In 1979, guitar legend and Country music legend Jerry Reed released “Live!” I have always admired Jerry’s sense of humor and his style of guitar picking. I have always said it, Jerry Reed is Country music’s forgotten hero, both for his song writing and playing.
The “Live!” performance sounds great on vinyl. It’s both up beat and entertaining. This set listing has some of the lesser known songs and a few of his most popular songs including “East Bound and Down.” This live performance also has Jerry Reed entertaining the crowd by telling some stories about the songs or just talking to them.
This live performance begins with a hard hitter “It’s Got To Come Out.” This is one of several songs recorded live that showcases Jerry Reed’s talent on the guitar. It’s up beat and has a fast tempo. “I Wanna Go Back Home To Georgia” has a big female choir and some orchestra. But it balanced well with a soothing sound of guitar picking. The next song “The Line In Gasoline” is a lively tune with a lot of humor. I love how this song deals with the cost of gasoline. It also has some great banjo and guitar work with a quirky chorus. “Hot Stuff” has a funky tempo and a funky chorus, but it again has some fantastic guitar riffs and leads. “Nine Pound Hammer” takes this traditional song and plays it like no other. It’s his guitar and him. This song alone, is classic Jerry Reed guitar picking. Side A ends with the humorous, tongue and cheek “I Crapped Myself Into The Poorhouse.”
Side B begins with the mild and slow tempo “El Paso” which again showcases what a great guitarist he is. “May The Bird Of Paradise Fly Up Your Nose” is an up beat high flying tune. “I’m Your Guitar” is a reflection of his guitar and the story of his guitar that is told by Jerry Reed. This is the long drawn out spoken lead up to “Guitar Man.” Great story, but this bogs the live performance down a bit. “Guitar Man” and “East Bound and Down” both are the grand finale and are what makes this live performance both energetic and entertaining.
A1 Introduction 0:43
A2 It’s Got To Come Out 2:15
A3 I Wanna Go Back Home To Georgia (AKA Little Things) 3:17
A4 (Who Was The Man Who Put) The Line In Gasoline 2:50
A5 Hot Stuff 2:27
A6 Nine Pound Hammer 1:06
A7 I Crapped Myself Into The Poorhouse 1:40
B1 El Paso 2:13
B2 May The Bird Of Paradise Fly Up Your Nose 1:12
B3 I’m Your Guitar 1:13
B4 Guitar Man 2:40
B5 East Bound And Down 3:29
I’ve always liked Steve Earle since “Copperhead Road” was released in 1988. He fuses country, folk and rock into his own brand of Country Rock music. This fusion is what I liked about his music. It was like listening to Tom Petty, Merle Haggard, John Mellencamp and Neil Young all in one.
Steve Earle released “I Feel Alright” in 1996. This album has some really great songs on here. The title track for one “Feel Alright” has a lot of attitude and is like a tiger that has been let out of the cage. It has a heavy acoustical opening which is quickly followed by the rest of the band. His southern drenched raspy voice is amazing.
“Hurtin’ Me, Hurtin’ You” is another great song off this album. It starts out as a country slow song. But by the second verse, the music deepens. The chorus is a mixture of clear undistorted guitars, while a lightly distorted guitar is in the background. Then the bridge comes which is sloppy, but, it’s a work of art at the same time. You can feel the pain in this song from the music to the way Steve Earle sings.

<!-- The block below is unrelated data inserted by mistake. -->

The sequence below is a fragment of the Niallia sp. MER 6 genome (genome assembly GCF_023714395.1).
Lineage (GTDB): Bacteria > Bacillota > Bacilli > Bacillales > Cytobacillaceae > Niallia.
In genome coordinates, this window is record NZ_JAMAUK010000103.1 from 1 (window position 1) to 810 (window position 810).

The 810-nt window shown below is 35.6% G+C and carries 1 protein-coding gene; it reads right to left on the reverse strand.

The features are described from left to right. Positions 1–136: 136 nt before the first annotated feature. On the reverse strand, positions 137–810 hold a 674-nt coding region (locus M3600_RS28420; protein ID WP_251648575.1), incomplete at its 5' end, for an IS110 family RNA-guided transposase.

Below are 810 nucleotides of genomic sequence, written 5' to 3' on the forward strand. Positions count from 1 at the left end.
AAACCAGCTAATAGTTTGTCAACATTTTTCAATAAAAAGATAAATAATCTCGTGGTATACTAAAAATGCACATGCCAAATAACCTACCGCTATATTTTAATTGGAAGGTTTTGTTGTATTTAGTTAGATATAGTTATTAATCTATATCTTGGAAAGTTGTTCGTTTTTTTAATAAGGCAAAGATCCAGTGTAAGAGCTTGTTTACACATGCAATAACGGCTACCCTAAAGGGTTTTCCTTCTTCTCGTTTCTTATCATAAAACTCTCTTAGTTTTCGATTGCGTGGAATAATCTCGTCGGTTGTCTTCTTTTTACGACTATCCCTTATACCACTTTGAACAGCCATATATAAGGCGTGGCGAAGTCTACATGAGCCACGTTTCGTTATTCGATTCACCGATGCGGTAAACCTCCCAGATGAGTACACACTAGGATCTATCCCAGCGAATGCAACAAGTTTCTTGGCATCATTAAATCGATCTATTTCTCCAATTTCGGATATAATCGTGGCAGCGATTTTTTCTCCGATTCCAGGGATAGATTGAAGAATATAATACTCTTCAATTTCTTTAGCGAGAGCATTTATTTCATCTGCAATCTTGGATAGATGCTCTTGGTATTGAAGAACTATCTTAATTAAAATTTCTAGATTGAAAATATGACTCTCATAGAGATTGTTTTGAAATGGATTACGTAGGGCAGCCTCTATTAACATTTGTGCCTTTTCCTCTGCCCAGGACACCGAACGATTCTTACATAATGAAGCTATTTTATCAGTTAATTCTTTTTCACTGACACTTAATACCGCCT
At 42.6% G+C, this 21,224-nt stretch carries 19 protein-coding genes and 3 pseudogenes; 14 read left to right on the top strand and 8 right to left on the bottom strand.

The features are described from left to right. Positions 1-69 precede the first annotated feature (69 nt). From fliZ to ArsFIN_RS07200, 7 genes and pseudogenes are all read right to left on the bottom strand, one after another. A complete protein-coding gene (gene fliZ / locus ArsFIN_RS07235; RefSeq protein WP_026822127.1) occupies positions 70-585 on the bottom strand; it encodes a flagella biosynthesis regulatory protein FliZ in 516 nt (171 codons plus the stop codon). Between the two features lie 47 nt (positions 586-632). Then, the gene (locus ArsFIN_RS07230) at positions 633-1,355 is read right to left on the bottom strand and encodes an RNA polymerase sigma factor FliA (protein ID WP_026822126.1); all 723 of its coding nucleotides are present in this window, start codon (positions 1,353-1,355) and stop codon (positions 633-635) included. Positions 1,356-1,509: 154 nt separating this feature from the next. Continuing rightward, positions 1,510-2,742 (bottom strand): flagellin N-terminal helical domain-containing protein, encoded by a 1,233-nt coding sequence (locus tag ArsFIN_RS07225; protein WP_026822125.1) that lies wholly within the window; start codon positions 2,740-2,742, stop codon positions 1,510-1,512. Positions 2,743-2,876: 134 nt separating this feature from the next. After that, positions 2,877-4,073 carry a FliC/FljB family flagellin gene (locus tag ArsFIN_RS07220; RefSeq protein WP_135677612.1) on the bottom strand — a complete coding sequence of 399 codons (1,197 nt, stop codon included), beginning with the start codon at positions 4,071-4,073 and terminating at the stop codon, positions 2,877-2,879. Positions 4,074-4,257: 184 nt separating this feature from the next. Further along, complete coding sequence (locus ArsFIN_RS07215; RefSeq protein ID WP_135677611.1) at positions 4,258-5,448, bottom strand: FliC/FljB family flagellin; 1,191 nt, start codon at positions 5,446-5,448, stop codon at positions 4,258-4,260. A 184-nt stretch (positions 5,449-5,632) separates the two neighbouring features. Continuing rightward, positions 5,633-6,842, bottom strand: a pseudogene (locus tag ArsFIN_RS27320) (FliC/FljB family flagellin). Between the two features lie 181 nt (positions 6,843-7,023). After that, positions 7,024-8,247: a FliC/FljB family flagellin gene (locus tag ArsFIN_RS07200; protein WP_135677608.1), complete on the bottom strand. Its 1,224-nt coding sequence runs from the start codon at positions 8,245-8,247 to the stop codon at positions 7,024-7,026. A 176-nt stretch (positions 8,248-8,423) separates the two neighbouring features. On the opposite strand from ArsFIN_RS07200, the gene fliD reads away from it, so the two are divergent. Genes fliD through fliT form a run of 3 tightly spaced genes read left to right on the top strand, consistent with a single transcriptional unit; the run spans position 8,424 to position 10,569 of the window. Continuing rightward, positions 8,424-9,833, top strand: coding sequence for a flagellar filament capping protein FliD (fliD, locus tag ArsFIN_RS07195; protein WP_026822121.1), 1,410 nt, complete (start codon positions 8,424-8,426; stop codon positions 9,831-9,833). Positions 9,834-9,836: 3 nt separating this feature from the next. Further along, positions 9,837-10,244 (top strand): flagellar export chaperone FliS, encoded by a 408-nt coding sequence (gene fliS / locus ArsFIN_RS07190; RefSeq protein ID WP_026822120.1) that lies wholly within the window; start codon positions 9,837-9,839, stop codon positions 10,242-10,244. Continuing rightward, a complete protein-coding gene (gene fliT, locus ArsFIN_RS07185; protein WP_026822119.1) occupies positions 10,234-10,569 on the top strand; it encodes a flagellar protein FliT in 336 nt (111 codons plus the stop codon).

“Poor Boy” is a nice piece of Country music that is influenced by Rockabilly. The melody and tempo are both a nice nod to the old days of Johnny Cash.
“The Unrepentant” is the heaviest song on this album. The electric guitar on this song is borderline Hard Rock. The drumming is very aggressive and features a few offbeats that is not normally found in Country music. The lead on this track is great. It has a groovy riff too.
“CCKMP” or “Cocaine Can’t Kill My Pain” is about the drug addition that grasped Steve’s life. It’s just Steve and a Dobro. The song itself has a very eerie, deep and heavy sound to it. It’s aggressive lyrics and vocal style is so evil.
This album is not a bad album. There are many good songs on this album that are uplifting and some that are just downright sad. These songs are part of Steve’s recovery and therefore, are coming from his heart.
“Feel Alright” — 3:04
“Hard-Core Troubadour” — 2:41
“More Than I Can Do” — 2:37
“Hurtin’ Me, Hurtin’ You” — 3:21
“Now She’s Gone” — 2:48
“Poor Boy” — 2:55
“Valentine’s Day” — 2:59
“The Unrepentant” — 4:31
“CCKMP” — 4:30
“Billy and Bonnie” — 3:39
“South Nashville Blues” — 3:39
“You’re Still Standin’ There” — 3:24
Riding the tide of Smokey Bandit, Jerry Reed released “Sweet Love Feelings” in 1978. This album is a mixture of classic Country music mixed with a dash of the Bayou and a touch of Disco. It also features the love song “(I Love You) What Can I Say.”
Musically, this album is good. It features Jerry’s classic guitar picking and chords. There’s a good bit of lead guitar on this record. The song structures are blended to where the Country-Pop and traditional Country are still vibrantly heard. Jerry does pull from some of his Rockabilly styles and collides them with some of the more progressive styles. Jerry’s vocal work is still top notch.
A1 Sweet Love Feelings
A2 Louisiana Lady
A3 Reverend Joe Henry
A4 You Know What
A5 I Feel For You
B1 (I Love You) What Can I Say
B2 Hold Tight
B3 Banjo Man
B4 You’re Gonna Need Someone
The year was 1971, and after recording with Neil Young in 1969 and 1970, Crazy Horse released their self-titled debut record. Prior to the recording with Neil Young, Crazy Horse was known as the Rockets which released their first album in 1968, where they soon became the backing band for Neil Young after he left Buffalo Springfield. Crazy Horse was made up of guitarist and vocalist Danny Whitten, bassist Billy Talbot and drummer Ralph Molina who also sang lead vocals on “Dance Dance Dance”, a song written by Neil Young. The band hired guitarist Nils Lofgren and pianist Jack Nitzsche.